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SportsColumnistsBob Glauber

Carl Banks frustrated by Damontre Moore's poor judgment

Damontre Moore of the New York Giants celebrates

Damontre Moore of the New York Giants celebrates a sack against Sam Bradford of the Philadelphia Eagles during their game at Lincoln Financial Field on Oct. 19, 2015 in Philadelphia. Credit: Getty Images / Al Bello

If you're a Giants fan frustrated by Damontre Moore's boneheaded mistakes -- especially that one in Philadelphia on Monday night when he was penalized for pile-driving quarterback Sam Bradford into the ground -- Carl Banks understands your angst. He feels it, too.

The former All-Pro linebacker, who does color commentary on the Giants' radio network, can't understand why a player as talented as Moore continues to make mind-boggling mistakes and preventing himself from becoming the kind of player Banks believes he can be.

"I have a personal sense of frustration because of what my expectations are of him," Banks told me on Thursday. "I'm a fan of his talent. He's a high-energy player and he goes a hundred miles an hour, whether it's a mistake or not. And that's probably why he still has a job. He gives you everything he's got."

But . . .

"It's just that sometimes it's not directed for the right purposes," Banks said.

That play on Monday night, which kept alive a first-quarter drive that ended with Bradford's 32-yard touchdown pass, was emblematic of Moore's two-plus seasons with the Giants. In the absence of Jason Pierre-Paul, he's the team's most gifted pass rusher, but his penchant for making these what-in-the-world-are-you-thinking mistakes prevents him from taking advantage of his potential.

Banks sits in the radio booth and often shakes his head in response to what he's seeing. His observations are particularly noteworthy, because he has the resume and the cachet to judge a player like Moore.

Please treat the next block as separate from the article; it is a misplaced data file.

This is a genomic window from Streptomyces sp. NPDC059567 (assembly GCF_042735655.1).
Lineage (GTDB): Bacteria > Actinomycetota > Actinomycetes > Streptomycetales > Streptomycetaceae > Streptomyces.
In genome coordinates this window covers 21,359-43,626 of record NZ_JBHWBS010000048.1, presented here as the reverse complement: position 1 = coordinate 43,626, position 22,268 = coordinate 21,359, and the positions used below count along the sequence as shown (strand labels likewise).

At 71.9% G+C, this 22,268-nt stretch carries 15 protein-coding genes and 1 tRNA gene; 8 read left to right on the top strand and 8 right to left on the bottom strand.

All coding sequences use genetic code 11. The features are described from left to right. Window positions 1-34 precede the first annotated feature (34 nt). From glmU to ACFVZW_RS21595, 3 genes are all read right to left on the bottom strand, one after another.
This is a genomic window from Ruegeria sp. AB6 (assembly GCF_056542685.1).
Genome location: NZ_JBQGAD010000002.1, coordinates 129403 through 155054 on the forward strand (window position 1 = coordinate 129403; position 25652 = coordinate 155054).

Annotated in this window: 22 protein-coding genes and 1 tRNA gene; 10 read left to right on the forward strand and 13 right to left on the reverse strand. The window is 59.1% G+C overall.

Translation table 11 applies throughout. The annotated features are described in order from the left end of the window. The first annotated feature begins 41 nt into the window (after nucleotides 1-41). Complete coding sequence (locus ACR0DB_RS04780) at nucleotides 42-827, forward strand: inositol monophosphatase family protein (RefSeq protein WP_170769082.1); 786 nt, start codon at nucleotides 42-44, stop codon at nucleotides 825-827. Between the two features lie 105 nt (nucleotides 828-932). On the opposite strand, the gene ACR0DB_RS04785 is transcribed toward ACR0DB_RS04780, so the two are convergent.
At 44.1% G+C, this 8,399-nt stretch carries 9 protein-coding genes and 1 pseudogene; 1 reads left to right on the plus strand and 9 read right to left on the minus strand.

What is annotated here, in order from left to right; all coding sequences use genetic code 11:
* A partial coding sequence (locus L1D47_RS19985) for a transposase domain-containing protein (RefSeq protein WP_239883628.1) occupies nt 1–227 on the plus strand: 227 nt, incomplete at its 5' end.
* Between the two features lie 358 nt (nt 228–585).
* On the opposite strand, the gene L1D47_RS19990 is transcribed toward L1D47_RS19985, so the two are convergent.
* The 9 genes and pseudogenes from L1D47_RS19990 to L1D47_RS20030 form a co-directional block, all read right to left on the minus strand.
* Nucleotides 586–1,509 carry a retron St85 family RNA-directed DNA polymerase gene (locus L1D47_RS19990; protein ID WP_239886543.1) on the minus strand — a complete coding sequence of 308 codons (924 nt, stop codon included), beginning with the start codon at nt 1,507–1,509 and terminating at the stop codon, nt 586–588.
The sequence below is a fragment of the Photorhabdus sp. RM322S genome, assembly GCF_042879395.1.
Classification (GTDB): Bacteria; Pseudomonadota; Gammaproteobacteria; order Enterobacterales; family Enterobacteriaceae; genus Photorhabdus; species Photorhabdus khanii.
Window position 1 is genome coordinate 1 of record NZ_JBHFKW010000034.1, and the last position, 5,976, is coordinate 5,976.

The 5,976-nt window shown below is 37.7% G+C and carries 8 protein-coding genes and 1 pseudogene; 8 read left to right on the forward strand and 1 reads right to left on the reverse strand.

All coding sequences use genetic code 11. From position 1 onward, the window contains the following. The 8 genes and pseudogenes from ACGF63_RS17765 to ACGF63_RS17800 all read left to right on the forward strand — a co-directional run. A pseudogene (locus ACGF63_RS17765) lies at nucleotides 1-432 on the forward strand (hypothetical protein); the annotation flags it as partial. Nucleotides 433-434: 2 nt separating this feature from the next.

"He's one of those guys who holds your team hostage as to whether or not they can trust you, whether or not they can count on you," Banks said. "It's like you can't live with him and can't live without him, so you have to try to find a happy medium and hold your breath. But that shouldn't be the case with his level of talent."

Interesting that Banks brings up the trust factor, because coach Tom Coughlin was asked the other day if he can trust Moore not to make costly mistakes. "I can't really honestly say that," he said.

That's about as damning a statement as you'll ever hear from Coughlin, who rarely criticizes his players publicly.

"If you have a talented player you can't trust," Banks said, "then you don't have a talented player. There are a ton of those players in the NFL. Some get it going, others just become those players. They keep a job because they have a skill set, but they never reach what others expect them to be. It may come down to the fact that everyone else's expectations are higher than Damontre's. That can become frustrating with such a talented player."

What made Moore's mistake on Monday night even worse: his postgame admission about not knowing that that sort of tackle is prohibited.

"Honestly, I think it was just me having a poor football IQ and not being aware of the rules of dumping him, because I dumped him," said Moore, who did have two sacks of Bradford.

Banks gives Moore the benefit of the doubt.

"I think he knew the rule, I think he just didn't articulate it the right way," Banks said. "There's no level of football in America where it's allowed. Unless he just started playing last week, I'm sure he knew you can't do that to a quarterback when he doesn't have the football, not even in Pop Warner."

Did Moore misspeak? He wasn't in the locker room on Thursday to say. Usually, he is a locker-room regular, often cracking jokes with teammates. But he hasn't been around all week.

Now the question is this: Can Moore harness his talents and become a reliable and trustworthy player? Those closest to Moore believe he can.

"I feel like he'll get it right," said defensive end Cullen Jenkins, who had an extensive conversation with Moore after Monday night's game and said Moore felt very badly about his penalty. "He'll start making progress, but he has to make sure it's 100 percent of the time that he's conscious of it."

Said defensive coordinator Steve Spagnuolo: "That's a double-edged sword. You love the high motor. You love the fact that he loves to play the game and he plays it hard . . . The flip side is there are a number of plays that have happened this year where his hustle and determination and going full speed all the time has helped us. Everybody progresses and grows at a different speed. We're hopeful. We'll keep plugging away."

Banks isn't so sure.

"I hold him accountable, because his talent is something I like," he said. "So I have a higher expectation of him, maybe higher than he has for himself. Hopefully he'll expect more of himself and put his talents to good use so he can help his team win. If he does that, he's going to help his team a lot. A whole lot."


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